The American was also a scientist and globalist. He shared informed opinions on a wide range of topics, from new experiments involving correcting diseased DNA to the lack of integrity, among other qualities, demonstrated by President Trump. Listening to his enthusiastic vision of a future where resources are shared globally, I couldn’t help but wonder if the current state of political corruption might be the catalyst that has people from all nations join forces to create a better future.

What constitutes a better future is a matter of opinion, but viewing Robert Waldinger’s Ted Talk, “What Makes a Good Life?” leads us in the same direction, from me to us. In a 75- year study of adult development conducted by Harvard University the conclusion they reached was that good quality, close relationships keep us happier and healthier.  It wasn’t money, fame, hard-work, or education. It wasn’t success of self, but success in sustaining strong connections with others.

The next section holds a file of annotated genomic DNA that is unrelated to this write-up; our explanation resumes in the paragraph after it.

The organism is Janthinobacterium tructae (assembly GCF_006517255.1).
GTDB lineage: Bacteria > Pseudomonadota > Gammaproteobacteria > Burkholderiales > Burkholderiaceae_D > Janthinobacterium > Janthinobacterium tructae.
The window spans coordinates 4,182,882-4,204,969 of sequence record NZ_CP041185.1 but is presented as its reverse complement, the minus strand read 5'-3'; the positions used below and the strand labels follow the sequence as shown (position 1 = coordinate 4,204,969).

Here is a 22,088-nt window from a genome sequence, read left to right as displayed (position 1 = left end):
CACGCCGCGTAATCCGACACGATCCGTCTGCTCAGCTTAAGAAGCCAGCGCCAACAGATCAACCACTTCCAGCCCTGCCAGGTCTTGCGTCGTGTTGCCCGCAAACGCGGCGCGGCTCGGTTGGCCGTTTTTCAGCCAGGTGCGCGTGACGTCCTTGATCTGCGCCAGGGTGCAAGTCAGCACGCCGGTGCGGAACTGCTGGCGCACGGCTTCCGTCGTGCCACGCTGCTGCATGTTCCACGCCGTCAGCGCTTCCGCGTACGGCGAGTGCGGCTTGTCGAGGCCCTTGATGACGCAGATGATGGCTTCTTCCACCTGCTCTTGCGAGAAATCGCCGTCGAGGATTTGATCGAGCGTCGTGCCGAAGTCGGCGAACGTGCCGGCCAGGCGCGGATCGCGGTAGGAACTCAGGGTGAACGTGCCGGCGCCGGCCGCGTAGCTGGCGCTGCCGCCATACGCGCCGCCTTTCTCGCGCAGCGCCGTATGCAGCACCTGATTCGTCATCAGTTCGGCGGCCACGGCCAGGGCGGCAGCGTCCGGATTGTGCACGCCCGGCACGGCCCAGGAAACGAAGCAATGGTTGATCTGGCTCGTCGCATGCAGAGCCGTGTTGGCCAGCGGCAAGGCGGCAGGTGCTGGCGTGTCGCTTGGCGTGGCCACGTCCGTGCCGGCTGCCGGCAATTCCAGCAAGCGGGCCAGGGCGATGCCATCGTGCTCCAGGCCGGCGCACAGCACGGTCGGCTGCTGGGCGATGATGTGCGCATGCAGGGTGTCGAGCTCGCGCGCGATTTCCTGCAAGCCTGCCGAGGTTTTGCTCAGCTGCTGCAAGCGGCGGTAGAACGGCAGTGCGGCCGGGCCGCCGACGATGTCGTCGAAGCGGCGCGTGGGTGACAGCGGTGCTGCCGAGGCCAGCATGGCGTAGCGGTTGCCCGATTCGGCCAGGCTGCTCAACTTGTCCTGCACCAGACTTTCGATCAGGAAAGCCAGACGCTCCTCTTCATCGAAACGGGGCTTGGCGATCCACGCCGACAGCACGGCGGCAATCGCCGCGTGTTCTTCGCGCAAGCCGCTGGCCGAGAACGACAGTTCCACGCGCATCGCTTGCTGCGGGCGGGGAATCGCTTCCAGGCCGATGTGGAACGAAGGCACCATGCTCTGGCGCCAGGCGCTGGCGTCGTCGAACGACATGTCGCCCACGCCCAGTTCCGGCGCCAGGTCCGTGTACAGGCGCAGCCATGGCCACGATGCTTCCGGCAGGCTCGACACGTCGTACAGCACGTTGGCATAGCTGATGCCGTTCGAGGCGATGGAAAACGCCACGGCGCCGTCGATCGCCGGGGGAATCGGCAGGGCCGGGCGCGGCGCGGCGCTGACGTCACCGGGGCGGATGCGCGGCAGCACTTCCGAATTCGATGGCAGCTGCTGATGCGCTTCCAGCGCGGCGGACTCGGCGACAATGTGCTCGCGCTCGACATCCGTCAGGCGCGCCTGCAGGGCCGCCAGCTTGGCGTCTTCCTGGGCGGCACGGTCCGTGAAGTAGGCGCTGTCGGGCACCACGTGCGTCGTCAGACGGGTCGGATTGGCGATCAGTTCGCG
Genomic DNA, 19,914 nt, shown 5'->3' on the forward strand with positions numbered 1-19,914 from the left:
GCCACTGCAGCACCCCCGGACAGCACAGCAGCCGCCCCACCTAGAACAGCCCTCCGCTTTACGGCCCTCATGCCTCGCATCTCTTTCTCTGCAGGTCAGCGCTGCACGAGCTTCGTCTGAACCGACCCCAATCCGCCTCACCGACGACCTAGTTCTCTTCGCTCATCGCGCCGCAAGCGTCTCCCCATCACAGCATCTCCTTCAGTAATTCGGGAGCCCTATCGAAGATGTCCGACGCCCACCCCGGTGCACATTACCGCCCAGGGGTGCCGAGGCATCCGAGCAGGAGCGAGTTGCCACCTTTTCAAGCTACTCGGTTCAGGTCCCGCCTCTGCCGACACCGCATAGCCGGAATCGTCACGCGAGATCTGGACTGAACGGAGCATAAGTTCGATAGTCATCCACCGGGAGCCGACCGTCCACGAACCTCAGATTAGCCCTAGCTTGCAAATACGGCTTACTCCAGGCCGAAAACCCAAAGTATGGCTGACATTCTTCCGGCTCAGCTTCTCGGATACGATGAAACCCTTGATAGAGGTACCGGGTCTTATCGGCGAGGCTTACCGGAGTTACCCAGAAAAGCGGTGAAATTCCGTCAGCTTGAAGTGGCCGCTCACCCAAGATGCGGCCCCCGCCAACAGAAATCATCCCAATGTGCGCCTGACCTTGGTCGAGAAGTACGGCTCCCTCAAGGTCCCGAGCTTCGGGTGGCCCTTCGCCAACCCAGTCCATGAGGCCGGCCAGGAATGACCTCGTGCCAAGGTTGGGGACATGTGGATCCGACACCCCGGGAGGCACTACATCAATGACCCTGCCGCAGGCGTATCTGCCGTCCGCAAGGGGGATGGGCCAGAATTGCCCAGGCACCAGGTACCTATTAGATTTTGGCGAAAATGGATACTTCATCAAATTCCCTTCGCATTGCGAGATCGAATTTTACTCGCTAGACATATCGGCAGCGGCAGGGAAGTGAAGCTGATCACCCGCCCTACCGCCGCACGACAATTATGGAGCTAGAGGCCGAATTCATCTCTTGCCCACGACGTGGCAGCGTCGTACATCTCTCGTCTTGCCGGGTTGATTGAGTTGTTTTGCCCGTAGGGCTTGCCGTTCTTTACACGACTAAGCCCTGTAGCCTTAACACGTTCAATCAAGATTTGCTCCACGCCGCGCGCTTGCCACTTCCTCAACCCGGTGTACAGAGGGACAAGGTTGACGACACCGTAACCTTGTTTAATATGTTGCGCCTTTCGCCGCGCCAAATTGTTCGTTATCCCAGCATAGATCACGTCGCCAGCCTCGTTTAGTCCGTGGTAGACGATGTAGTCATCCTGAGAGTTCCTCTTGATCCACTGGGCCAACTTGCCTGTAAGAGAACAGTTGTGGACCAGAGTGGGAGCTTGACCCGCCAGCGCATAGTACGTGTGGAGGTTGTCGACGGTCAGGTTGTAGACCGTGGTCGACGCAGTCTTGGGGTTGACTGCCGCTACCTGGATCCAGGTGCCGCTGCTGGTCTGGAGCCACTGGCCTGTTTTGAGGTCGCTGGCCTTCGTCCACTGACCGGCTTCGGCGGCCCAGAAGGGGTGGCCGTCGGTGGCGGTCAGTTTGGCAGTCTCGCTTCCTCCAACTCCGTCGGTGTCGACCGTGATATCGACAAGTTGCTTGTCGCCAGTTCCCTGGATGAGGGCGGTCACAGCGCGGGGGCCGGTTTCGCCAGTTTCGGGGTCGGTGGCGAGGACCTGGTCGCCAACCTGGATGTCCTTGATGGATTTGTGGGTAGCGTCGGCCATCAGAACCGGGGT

The Truth Inside of You is an inspiring news feed I follow and recently I viewed two great posts. The first featured a Denmark advertisement for diversity that demonstrated the power of dismantling our labels to discover what we all have in common and then work together to achieve.

 

 

The second post documented how a boy’s perception of his father changed when he learned how much his father sacrificed of himself to make a difference in the lives of sick children. Putting the happiness of others before his own brought a richness to his father’s life that his son never appreciated until after his father passed away, which unfortunately is so often the case. We take for granted the relationships we have until we lose them.